Triplett's ECFE work was 'a blessing'

Posted on: Jun 29, 2018

Triplett's ECFE work was 'a blessing'

The dedication of parents, the development of children and the ability to make a difference is what Early Childhood Family Education teacher Ginny Triplett loved about working in Delano.
 
Triplett retired this summer after 29 years with Delano’s ECFE program, and a 32-year career overall. Why did she pursue that line of work?
 
“Just a love of children and a fascination with the gift of a child, what they bring to our lives and what they bring to the community,” Triplett said. “There is a richness in those young lives.”
 
An ongoing highlight was the change in students from the beginning of a year to the end.
 
“They’re young, so their growth and development is so noticeable. In older grades it’s not as noticeable, but I see it,” said Triplett. “So it’s a highlight when a child who comes in shy and clinging to mom is later able to go to a friend and say, ‘Can we go play?’ They make these huge social and emotional advances. I’m so blessed, having worked in this program, to be able to witness that.”
 
Community Education Director Diane Johnson said Triplett has been a key to Delano’s solid ECFE foundation.
 
“Ginny has done an outstanding job with our youngest learners,” Johnson said. “She has been dedicated to the field of early childhood for many, many years.”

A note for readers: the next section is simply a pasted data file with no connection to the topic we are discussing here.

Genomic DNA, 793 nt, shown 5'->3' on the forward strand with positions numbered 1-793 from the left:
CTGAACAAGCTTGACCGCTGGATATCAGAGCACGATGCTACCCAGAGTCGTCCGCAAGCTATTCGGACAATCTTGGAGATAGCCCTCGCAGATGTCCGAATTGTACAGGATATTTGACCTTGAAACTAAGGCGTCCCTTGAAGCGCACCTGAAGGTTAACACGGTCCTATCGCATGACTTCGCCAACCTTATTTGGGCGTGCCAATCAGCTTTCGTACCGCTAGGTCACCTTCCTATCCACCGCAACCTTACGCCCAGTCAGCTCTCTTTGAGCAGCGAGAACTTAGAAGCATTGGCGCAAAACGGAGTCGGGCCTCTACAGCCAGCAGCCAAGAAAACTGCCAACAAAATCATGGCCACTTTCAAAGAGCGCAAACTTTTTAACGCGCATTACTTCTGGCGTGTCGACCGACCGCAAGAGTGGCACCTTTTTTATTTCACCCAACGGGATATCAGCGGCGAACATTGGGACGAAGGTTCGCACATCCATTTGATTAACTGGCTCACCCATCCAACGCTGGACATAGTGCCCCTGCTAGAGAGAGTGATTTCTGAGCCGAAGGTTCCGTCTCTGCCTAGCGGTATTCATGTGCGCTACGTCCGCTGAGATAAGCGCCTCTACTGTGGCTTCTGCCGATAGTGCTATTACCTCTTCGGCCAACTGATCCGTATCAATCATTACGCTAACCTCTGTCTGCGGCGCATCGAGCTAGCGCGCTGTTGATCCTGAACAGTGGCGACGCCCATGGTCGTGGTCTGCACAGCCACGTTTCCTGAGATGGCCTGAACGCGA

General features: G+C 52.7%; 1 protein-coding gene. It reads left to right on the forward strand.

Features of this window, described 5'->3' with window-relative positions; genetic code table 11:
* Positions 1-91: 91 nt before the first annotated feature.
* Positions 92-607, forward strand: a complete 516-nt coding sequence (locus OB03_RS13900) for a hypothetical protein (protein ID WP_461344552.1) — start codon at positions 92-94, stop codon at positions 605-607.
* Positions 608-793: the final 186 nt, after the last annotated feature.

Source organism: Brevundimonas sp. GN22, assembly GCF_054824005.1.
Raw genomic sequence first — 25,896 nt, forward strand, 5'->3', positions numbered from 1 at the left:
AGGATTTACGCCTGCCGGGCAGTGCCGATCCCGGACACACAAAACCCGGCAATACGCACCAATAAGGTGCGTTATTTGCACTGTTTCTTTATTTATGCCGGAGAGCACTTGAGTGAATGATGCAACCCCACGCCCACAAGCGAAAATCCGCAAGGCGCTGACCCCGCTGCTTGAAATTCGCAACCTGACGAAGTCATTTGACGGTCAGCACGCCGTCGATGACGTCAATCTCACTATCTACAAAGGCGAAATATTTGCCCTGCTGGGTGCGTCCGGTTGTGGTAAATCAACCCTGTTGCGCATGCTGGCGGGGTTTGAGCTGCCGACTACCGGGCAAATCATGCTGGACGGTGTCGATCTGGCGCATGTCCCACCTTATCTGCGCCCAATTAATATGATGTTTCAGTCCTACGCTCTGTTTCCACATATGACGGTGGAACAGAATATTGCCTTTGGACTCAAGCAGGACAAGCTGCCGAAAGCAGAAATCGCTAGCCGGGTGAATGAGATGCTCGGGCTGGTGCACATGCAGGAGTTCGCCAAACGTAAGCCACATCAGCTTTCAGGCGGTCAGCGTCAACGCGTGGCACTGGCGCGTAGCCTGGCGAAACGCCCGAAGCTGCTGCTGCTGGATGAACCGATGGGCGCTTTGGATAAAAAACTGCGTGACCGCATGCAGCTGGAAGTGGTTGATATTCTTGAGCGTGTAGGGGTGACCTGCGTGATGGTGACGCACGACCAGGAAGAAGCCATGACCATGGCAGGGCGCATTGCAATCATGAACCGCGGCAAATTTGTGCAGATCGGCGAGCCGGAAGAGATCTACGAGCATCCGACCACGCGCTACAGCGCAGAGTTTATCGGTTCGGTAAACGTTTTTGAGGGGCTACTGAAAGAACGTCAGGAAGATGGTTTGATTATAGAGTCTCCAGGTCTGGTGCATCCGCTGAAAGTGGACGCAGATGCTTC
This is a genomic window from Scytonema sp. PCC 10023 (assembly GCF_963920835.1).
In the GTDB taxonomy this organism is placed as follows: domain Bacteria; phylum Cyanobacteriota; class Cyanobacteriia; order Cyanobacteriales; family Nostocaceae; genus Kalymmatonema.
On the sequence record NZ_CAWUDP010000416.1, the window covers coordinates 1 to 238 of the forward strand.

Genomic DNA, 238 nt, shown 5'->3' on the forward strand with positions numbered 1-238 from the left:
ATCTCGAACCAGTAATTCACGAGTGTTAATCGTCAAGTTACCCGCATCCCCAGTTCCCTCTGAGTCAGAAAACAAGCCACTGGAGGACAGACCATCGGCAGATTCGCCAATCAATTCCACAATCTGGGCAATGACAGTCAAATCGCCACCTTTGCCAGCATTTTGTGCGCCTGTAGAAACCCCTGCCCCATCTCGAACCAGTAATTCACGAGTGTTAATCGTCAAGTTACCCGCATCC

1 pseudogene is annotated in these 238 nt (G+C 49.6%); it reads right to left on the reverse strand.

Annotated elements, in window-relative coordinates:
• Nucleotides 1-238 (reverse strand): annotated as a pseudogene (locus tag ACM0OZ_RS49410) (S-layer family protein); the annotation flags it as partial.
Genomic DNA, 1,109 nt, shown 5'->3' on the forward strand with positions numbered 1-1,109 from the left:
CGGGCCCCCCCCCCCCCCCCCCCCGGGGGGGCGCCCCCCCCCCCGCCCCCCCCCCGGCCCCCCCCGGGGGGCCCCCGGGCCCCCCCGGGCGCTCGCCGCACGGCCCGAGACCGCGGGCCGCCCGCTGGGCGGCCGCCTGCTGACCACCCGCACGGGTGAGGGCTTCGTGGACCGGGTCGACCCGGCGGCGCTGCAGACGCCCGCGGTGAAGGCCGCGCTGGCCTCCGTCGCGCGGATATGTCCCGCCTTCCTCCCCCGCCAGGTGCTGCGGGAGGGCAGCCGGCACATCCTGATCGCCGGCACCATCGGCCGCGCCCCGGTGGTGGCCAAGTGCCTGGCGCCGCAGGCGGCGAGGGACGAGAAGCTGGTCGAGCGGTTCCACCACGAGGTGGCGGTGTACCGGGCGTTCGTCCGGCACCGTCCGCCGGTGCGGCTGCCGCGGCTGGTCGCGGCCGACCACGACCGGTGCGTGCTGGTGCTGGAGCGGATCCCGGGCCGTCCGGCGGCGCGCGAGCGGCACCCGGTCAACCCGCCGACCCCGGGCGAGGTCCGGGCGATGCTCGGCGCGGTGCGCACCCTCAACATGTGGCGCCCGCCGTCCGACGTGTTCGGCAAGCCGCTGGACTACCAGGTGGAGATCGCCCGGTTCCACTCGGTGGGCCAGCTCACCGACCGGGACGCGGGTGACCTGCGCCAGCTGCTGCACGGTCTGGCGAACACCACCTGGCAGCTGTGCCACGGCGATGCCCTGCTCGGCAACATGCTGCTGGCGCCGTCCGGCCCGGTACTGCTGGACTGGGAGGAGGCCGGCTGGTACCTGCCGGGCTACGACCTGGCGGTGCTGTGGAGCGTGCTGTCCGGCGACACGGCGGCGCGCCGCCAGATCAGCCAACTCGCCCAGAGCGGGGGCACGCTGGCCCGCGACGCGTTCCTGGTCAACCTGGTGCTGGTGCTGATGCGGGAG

Triplett said she always admired the parents who took time out of busy schedules to attend ECFE courses.
 
“I am so inspired by parents who are willing to commit the time to be with their children and to start them off with really connected learning,” she said. “They are intentional about bringing their child to school and staying with their child to establish that security and make the connection to their first teacher. I think we have a great school in Delano because we have parents like that.”
 
Over the course of her career Triplett said there have been significant cultural and demographic shifts that influence the way early childhood teachers approach their work.
 
“It changes the concerns parents have and it changes the kind of world these children are growing up in. But that’s what makes it exciting,” she said. “It’s never dull because of these constant changes that you need to keep abreast of, and you help parents learn how to raise good, strong children within the culture that we have today.”
 
Johnson said Triplett was a natural in that support role.
 
“Ginny is such a warm, comforting and very caring person,” she said. “She was a great source of reassurance because of the advice she could give to parents, especially brand new parents who were going through everything for the first time. She was also very knowledgeable about additional resources in the community if those parents needed other options.”
 
In retirement Triplett said she will continue to work with children in a volunteer capacity at St. Maximilian Kolbe in Delano, and will spend more time with her own grandchildren as well.
 
Though she is stepping away from her own classroom, Triplett said she has never tired of the work.
 
“You can make such a difference in the lives of children at this early level, and you can see that difference,” she said. “Who wouldn’t want a job like that? It’s been a great experience for me and a blessing.”